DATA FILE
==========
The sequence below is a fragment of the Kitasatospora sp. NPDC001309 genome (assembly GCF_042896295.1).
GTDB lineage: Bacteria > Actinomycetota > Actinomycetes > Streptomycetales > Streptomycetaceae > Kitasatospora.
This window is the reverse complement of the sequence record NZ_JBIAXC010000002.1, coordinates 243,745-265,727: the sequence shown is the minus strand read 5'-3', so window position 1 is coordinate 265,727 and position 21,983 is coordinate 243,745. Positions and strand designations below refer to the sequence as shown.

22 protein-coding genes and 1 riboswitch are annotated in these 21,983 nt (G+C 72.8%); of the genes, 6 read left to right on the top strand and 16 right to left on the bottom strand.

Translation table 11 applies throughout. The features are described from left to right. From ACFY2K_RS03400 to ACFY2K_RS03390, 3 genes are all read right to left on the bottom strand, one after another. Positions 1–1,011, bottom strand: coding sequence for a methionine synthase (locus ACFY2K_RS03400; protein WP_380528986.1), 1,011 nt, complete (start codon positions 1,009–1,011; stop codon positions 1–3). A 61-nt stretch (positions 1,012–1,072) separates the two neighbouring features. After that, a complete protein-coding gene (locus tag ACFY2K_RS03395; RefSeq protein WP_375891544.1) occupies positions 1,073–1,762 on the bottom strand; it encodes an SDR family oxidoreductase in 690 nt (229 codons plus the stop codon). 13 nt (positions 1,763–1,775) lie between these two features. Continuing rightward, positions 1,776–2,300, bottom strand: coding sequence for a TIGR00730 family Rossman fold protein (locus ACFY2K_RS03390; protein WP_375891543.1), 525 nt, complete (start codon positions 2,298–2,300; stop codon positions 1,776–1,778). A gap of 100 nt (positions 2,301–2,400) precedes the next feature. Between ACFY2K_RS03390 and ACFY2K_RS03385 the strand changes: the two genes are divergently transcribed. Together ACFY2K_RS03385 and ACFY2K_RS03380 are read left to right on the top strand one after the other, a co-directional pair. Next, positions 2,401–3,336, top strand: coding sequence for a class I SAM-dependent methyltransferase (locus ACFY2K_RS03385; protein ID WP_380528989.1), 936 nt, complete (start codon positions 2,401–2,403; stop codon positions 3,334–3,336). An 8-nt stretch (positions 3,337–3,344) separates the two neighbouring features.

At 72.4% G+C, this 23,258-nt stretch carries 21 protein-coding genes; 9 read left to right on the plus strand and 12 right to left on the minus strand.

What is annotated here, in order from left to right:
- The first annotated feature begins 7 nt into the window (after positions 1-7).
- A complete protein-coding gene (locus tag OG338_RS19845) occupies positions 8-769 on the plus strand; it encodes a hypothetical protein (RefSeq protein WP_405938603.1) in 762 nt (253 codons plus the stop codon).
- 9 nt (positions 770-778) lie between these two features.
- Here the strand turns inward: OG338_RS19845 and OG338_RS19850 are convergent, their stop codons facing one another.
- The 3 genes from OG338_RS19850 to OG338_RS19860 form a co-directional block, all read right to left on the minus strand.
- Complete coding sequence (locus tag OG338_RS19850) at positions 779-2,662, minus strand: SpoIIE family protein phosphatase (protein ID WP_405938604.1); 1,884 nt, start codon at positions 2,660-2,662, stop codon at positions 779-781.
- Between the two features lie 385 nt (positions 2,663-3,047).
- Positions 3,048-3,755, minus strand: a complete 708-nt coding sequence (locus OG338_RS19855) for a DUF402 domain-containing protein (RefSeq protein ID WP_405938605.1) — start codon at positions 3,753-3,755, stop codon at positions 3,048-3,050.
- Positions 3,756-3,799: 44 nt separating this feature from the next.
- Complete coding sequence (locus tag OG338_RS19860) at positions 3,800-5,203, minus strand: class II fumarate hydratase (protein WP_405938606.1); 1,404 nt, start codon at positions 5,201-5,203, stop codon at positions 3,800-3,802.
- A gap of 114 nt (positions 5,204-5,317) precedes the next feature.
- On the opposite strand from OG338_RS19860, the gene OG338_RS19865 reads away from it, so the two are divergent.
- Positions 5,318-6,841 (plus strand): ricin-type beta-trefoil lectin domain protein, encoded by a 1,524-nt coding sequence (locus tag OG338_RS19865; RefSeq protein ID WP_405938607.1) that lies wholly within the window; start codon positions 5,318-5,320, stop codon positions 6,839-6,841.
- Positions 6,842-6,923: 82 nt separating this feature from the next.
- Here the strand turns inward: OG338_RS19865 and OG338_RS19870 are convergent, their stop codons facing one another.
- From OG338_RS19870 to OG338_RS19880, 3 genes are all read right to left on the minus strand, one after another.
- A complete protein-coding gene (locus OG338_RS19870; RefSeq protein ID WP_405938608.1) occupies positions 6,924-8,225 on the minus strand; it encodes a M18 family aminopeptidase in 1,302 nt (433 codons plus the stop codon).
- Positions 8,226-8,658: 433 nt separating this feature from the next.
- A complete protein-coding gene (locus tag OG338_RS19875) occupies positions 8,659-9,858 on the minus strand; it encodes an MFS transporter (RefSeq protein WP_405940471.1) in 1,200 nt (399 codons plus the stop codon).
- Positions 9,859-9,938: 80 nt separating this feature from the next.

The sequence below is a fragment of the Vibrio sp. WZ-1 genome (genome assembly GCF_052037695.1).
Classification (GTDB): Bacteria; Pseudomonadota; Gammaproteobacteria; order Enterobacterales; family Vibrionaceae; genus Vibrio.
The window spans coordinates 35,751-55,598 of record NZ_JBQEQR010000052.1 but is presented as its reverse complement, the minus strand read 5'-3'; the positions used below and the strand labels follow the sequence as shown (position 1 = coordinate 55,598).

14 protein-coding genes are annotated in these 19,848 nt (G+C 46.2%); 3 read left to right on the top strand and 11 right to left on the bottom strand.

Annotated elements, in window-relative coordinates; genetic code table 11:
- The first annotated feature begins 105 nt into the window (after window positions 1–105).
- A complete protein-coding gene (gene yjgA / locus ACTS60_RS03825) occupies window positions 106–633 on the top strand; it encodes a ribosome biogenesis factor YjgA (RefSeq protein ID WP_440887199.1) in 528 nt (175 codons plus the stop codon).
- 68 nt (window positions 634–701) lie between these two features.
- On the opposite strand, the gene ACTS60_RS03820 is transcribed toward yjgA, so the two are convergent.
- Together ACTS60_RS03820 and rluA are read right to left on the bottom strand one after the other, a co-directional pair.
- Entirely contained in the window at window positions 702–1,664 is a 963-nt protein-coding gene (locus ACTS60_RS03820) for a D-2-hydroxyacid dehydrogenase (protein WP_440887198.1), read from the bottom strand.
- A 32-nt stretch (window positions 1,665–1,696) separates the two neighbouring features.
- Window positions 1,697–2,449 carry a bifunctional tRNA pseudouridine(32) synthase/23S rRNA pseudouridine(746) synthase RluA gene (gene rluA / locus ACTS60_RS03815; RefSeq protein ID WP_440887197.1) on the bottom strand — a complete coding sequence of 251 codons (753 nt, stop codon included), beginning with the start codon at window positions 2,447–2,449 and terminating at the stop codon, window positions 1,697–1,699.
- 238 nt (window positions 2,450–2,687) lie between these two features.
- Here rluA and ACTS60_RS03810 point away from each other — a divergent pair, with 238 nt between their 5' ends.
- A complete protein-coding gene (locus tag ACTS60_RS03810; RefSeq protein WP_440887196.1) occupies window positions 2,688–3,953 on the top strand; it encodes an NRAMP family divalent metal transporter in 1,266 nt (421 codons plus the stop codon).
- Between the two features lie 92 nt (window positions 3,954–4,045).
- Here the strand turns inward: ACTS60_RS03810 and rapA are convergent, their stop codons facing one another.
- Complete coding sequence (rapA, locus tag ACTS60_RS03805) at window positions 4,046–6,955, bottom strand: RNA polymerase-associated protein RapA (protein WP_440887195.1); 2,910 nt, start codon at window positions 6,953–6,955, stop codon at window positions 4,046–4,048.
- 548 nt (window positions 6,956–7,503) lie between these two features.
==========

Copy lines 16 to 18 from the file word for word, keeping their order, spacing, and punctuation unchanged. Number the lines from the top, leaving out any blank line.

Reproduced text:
- Positions 3,756-3,799: 44 nt separating this feature from the next.
- Complete coding sequence (locus tag OG338_RS19860) at positions 3,800-5,203, minus strand: class II fumarate hydratase (protein WP_405938606.1); 1,404 nt, start codon at positions 5,201-5,203, stop codon at positions 3,800-3,802.
- A gap of 114 nt (positions 5,204-5,317) precedes the next feature.